Paradoxes are a great way to get student thinking and talking about thinking. The initial state of confusion, followed by the illusive, enigmatic feeling of understanding is somehow enticing and enjoyable. I spent a little pastoral time discussing the following paradoxes with a group of Year 8 students, and the result was a palpable buzz in the classroom.
They are all taken from the excellent list of paradoxes on Wikipedia, and ordered (roughly) in ascending order of confusion generation:
- Socratic paradox: “I know that I know nothing at all.”
- Liar paradox: “This sentence is false.” This is the canonical self-referential paradox. Also “Is the answer to this question no?” And “I’m lying.”
- Ship of Theseus (a.k.a. George Washington’s axe or Grandfather’s old axe): It seems like you can replace any component of a ship, and it is still the same ship. So you can replace them all, one at a time, and it is still the same ship. However, you can then take all the original pieces, and assemble them into a ship. That, too, is the same ship you began with.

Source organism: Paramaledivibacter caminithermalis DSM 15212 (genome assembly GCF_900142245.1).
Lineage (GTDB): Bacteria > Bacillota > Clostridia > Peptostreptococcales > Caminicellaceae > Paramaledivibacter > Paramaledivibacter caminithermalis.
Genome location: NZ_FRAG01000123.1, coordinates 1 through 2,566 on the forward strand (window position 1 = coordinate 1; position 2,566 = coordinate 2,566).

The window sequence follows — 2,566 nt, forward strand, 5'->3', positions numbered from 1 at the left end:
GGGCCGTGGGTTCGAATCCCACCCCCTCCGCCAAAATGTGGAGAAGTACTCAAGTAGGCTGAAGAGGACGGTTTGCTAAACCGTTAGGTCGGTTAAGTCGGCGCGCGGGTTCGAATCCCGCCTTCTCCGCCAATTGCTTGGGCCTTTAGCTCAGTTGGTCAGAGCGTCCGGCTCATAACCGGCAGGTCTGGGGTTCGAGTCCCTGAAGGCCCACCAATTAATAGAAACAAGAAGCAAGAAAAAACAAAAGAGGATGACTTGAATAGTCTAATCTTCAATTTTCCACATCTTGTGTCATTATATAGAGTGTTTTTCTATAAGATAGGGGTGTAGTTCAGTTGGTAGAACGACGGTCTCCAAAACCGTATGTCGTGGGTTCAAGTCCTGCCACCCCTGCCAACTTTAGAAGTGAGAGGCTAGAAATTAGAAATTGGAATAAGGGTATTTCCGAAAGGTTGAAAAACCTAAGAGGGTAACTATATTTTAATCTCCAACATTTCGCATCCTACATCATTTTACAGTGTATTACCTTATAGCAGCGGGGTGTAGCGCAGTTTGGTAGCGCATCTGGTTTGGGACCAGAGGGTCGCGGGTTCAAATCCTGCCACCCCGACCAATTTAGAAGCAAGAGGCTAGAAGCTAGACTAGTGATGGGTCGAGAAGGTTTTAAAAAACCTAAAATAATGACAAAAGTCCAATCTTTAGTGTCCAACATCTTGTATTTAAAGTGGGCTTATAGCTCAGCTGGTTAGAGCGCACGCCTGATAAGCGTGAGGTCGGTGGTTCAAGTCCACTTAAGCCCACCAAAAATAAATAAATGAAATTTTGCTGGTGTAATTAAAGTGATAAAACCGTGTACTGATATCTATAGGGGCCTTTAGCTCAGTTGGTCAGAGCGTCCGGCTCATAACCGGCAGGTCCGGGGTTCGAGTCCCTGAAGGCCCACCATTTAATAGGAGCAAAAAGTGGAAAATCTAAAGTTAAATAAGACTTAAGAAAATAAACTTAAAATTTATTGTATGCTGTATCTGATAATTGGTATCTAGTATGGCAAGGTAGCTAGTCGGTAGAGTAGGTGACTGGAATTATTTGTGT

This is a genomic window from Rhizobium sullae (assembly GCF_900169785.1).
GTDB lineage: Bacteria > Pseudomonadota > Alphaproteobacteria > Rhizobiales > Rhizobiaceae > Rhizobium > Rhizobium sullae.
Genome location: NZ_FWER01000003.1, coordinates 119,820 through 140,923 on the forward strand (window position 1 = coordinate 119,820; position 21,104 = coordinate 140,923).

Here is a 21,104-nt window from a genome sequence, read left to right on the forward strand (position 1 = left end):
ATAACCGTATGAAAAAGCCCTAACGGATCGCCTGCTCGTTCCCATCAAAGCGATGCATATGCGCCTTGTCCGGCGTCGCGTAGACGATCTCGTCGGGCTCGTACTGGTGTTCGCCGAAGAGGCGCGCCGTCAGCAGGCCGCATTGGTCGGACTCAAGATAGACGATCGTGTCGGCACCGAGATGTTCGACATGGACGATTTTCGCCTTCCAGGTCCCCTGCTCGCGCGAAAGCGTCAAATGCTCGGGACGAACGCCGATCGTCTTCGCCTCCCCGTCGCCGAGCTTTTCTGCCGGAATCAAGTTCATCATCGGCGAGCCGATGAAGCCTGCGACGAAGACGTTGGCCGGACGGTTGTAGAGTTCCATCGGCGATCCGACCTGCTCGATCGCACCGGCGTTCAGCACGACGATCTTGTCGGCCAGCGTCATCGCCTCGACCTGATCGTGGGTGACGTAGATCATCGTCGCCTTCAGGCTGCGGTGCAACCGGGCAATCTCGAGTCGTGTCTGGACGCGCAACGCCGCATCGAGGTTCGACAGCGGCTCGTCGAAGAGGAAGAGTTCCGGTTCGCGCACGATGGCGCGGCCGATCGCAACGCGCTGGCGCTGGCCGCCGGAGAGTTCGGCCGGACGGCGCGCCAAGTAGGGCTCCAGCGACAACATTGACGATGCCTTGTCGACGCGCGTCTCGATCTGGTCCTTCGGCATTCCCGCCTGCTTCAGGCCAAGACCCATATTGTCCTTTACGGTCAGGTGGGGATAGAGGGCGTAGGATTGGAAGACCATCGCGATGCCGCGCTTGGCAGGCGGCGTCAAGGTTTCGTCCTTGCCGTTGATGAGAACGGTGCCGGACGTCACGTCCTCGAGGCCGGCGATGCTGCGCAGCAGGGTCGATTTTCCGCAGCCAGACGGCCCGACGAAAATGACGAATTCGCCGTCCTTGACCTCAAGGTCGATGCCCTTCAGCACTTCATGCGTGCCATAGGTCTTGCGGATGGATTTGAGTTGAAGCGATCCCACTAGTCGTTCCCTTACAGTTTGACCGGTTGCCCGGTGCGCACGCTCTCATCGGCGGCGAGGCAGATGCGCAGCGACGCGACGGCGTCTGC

- Sorites paradox (also known as the paradox of the heap): One grain of sand is not a heap. If you don’t have a heap, then adding only one grain of sand won’t give you a heap. Then no number of grains of sand will make a heap.
- Crocodile dilemma: If a crocodile steals a child and promises its return if the father can correctly guess what the crocodile will do, how should the crocodile respond in the case that the father correctly guesses that the child will not be returned?
- Barber paradox: A barber (who is a man) shaves all and only those men who do not shave themselves. Does he shave himself? (Russell’s popularization of his set theoretic paradox.)